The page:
It’s also a good idea to keep paying attention to your results on a daily basis. Even lower performing content may see spikes at different times of day or with different audiences. All the insights you can glean from your analytics tell you something about how to create future content — and even how to better promote the content you’ve already put out.
[bctt tweet=”“Publication is the beginning of a piece of content’s lifecycle, not the end.” — Harry Mackin @Shiitakeharry” username=”toprank”]
This is going to be big in 2023: according to the Content Marketing Institute, tech marketers are diversifying their content investments in a big way, with up to 74% planning to invest in events and 73% in owned media assets. Short videos will also be a major trend, particularly short videos that are designed to be shared on social media.
An even more exciting trend is the way in which a lot of content marketers seem to be embracing content hybridization — that is, producing several different types of content to get at their point.
For example, a content marketing team might produce a major owned asset behind a paywall (to get at some of that sweet zero-party data), then proceed to support the release of that asset by breaking into smaller blogs, producing short-form videos to talk through different aspects of the insights contained in it in further detail and context, or even host a remote event where they talk through the findings with the writers or other experts. Discussing larger assets in collaboration with influencers in your industry can be a particularly good way to boost your content’s reach and establish your authority as a thought leader.
Producing this kind of hybrid content strategy is a great idea for a couple of reasons. First of all, it’s an excellent way to keep your ideas fresh and relevant in the minds and on the feeds of your audience, without simply resharing the same blog again and again.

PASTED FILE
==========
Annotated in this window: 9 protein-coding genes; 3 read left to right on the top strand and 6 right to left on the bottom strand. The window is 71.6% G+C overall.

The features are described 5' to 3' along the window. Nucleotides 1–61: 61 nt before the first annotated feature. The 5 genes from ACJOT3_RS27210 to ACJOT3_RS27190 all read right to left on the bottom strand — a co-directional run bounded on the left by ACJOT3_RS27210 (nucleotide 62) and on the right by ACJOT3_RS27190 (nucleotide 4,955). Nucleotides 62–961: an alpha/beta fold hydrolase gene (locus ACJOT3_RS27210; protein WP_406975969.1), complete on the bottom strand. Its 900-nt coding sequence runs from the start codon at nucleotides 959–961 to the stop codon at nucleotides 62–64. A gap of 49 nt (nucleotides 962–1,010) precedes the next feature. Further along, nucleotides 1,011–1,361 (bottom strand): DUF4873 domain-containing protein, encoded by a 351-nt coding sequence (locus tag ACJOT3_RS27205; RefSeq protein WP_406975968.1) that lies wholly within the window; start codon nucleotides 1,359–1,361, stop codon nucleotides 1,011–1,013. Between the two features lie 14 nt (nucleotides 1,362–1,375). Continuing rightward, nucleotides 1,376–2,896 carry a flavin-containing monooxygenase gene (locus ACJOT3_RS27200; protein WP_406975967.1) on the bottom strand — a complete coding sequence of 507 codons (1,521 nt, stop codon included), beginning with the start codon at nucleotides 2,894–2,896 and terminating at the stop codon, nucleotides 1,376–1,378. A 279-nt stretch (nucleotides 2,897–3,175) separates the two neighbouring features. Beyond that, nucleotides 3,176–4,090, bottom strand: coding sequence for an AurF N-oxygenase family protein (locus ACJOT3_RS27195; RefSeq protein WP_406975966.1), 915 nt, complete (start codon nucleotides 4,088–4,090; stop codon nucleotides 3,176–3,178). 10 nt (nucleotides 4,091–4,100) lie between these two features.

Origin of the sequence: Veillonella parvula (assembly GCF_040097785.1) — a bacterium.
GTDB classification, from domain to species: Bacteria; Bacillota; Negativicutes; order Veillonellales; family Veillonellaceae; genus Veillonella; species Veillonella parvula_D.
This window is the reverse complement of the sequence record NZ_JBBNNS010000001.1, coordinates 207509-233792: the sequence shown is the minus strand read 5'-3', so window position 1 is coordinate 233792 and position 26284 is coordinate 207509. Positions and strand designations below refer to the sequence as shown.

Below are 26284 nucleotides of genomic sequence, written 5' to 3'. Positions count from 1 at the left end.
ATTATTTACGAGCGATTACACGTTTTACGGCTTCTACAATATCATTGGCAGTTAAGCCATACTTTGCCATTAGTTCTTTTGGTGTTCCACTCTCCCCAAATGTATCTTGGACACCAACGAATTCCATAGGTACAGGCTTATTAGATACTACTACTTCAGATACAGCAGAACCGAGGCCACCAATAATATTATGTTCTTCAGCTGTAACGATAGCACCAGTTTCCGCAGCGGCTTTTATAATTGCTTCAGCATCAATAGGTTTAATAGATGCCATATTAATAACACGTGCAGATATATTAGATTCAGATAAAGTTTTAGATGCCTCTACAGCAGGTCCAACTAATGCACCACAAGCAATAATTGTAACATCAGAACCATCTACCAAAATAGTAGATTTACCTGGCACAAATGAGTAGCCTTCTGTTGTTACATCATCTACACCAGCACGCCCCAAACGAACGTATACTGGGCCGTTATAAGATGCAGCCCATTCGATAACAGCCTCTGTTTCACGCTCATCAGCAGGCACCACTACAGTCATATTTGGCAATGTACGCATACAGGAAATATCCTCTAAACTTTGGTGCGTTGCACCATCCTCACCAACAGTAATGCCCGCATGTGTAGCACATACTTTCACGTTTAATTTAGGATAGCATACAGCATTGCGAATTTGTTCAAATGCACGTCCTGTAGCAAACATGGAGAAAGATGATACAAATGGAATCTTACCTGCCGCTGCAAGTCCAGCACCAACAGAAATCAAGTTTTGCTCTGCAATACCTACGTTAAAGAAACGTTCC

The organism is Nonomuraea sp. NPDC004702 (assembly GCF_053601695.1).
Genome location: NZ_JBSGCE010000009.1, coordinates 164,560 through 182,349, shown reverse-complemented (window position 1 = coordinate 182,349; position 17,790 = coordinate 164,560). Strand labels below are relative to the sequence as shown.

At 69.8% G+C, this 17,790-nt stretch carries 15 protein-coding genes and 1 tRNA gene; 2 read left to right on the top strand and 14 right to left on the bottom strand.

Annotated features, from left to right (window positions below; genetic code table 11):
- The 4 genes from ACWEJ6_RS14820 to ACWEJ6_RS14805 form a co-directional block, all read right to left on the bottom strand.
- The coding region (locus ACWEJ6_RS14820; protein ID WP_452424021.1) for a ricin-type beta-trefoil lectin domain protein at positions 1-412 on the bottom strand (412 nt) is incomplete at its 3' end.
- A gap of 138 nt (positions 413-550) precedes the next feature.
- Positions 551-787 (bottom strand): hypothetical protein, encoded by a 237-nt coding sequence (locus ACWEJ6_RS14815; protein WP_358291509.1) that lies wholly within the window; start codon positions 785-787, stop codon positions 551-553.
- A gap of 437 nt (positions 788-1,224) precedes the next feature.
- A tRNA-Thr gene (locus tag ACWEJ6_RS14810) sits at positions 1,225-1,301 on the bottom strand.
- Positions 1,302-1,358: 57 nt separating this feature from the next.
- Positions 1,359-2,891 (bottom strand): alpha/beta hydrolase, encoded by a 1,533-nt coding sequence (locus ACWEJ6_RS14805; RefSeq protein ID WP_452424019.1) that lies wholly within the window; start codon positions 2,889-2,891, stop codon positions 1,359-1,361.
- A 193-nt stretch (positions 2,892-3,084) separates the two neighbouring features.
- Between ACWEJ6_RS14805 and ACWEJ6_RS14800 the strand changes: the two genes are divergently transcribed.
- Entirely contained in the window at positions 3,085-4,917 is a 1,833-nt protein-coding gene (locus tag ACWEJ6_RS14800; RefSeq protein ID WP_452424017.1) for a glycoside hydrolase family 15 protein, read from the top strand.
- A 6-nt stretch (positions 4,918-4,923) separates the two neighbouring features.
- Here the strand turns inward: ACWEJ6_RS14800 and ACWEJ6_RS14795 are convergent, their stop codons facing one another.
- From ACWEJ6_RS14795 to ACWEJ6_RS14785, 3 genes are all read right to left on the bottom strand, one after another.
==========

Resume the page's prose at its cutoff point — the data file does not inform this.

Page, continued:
Different people respond to different content mediums in different ways, after all; an audience member you might have missed with a blog could wind up clicking on the video you populate to their feed, then appreciating the video enough to go back and check out the blog!
Most importantly, supporting larger content ideas with multiple hybrid approaches also establishes and re-establishes your brand as up-to-date, agile, and passionate about what you’re doing. You’re not just creating content for the sake of content; you’re interested in starting conversations, responding to feedback, and moving the industry forward.
By committing to ongoing and diversified support for your biggest content initiatives, you can start a conversation and even build a community around your work. Not only does this lead to much more engagement, but it will improve your brand’s reputation with your most valuable audience.
Hopefully, these tips and the exciting opportunities they represent for content helped brighten your day… whether or not spring has actually sprung for you yet. 2023 is shaping up to be a really exciting year for B2B content marketing. If you want to talk about how to make your content spring to life this year, we’re ready to help.
The post Spring Forward: 3 Ways to Grow Your B2B Content Marketing Garden appeared first on B2B Marketing Blog – TopRank®.